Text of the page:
"While we are heartened by the takedown and the resulting reduction in harm to authors, we are not unsympathetic to the plight of those college and other students who have perhaps felt forced to resort to such illegal pirate websites and other free sources of textbooks to help them manage the extremely high cost of higher education," Rasenberger [Authors Guild CEO] said. "However, these students’ anger is misdirected. The exorbitant cost of education should not be borne by authors and publishers but by the universities, and it should not be used to justify reliance on foreign criminals for textbooks or to trivialize the immense personal and economic harm Z-Library was causing authors who are trying to make a living under increasingly difficult and hostile economic circumstances."
Microsoft, its subsidiary GitHub, and its business partner OpenAI have been targeted in a proposed class action lawsuit alleging that the companies’ creation of AI-powered coding assistant GitHub Copilot relies on "software piracy on an unprecedented scale". . . .Copilot, which was unveiled by Microsoft-owned GitHub in June 2021, is trained on public repositories of code scraped from the web, many of which are published with licenses that require anyone reusing the code to credit its creators. Copilot has been found to regurgitate long sections of licensed code without providing credit—prompting this lawsuit that accuses the companies of violating copyright law on a massive scale.
At time of writing, this is the first piece of legal scholarship on NFTs that examines their interaction with the first sale doctrine. This Note examines the rise of the NFT phenomenon and the historical articulation of the first sale doctrine in the digital era. As NFTs present challenges for the copyright owner’s reproduction right, this Note recommends legislative intervention to clarify the doctrine’s applicability within the digital marketplace. This Note proposes an addition to the Copyright Act of 1976 that expressly allows for a first sale to be effective upon a digital transfer, albeit under certain conditions. Amending the act in this manner promotes the Copyright Act’s purpose of balancing the interests of copyright owners and consumers in a dynamic digital marketplace, and serves as a guide that will be necessary to avoid legal ambiguities and increased litigation.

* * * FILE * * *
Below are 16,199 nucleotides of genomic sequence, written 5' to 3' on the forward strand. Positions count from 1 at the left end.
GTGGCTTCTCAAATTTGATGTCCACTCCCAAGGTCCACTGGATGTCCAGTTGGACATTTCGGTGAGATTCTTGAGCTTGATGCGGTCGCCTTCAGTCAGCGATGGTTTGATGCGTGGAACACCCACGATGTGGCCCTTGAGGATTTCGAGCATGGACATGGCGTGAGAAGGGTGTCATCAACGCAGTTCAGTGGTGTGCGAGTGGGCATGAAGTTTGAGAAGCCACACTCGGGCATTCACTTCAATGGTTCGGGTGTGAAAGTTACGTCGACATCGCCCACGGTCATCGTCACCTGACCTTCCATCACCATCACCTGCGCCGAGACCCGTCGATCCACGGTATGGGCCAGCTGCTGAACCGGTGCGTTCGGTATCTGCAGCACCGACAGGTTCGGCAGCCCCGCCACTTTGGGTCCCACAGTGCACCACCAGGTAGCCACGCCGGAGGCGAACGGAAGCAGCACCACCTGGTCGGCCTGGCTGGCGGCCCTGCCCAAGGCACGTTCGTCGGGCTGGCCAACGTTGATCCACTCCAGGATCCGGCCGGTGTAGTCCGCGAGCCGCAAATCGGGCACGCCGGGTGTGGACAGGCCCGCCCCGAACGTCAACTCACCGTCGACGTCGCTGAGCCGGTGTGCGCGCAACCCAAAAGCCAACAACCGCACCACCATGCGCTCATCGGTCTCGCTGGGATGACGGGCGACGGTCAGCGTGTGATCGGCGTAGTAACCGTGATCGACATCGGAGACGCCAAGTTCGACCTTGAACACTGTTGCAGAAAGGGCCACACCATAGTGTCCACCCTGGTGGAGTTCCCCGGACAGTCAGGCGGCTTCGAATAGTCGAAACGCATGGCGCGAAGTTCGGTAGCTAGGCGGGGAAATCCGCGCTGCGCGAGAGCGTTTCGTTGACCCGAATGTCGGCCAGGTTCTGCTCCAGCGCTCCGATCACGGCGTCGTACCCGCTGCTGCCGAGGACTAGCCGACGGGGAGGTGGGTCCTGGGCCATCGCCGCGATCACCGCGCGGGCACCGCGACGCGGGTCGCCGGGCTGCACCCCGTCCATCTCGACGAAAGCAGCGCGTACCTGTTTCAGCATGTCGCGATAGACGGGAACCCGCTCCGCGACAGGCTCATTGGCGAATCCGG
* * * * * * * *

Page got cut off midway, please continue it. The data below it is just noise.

Clarivate continues to deny OCLCs allegations of wrong-doing and maintains that the issue lay between OCLC and its customers, who sought to co-create an efficient community platform for sharing of bibliographic records. Clarivate will not develop a record exchange system of MARC records that include records which OCLC has claimed are subject to its policy and contractual limitations. Clarivate will bear its own fees and costs.
During the height of the pandemic, a number of publishers relaxed terms and prices for library e-books, helping libraries meet digital demand. But as pandemic restrictions have eased and libraries, schools, and business have gotten back to some version of normal, budgets are now strained while digital prices are rising again, and librarians say they don’t know how they will meet the increased digital demand.
“That is what this case is about,” IA lawyers conclude. “Whether the selection of books available from libraries digitally will be chosen by librarians, or instead determined by publishers’ unilateral and unreviewable licensing choices. This Court is being asked to decide whether copyright law gives publishers the power to dictate which books in a library’s collection can and cannot be loaned digitally.”
"This white paper presents the case of using openly licensed photographs for AI facial recognition training datasets. . . . The case creates an opportunity to ask fundamental questions about the challenges that open licensing faces today, related to privacy, exploitation of the commons at massive scales of use, or dealing with unexpected and unintended uses of works that are openly licensed"
"The World Intellectual Property Organization’s Advisory Committee on Enforcement recently heard how DNS providers have the ability to fight online piracy but could also face liability as secondary infringers. Veiled warnings like these are nothing new, but with piracy colossus Fmovies cited as a primary example, pressure on DNS entities is building once again."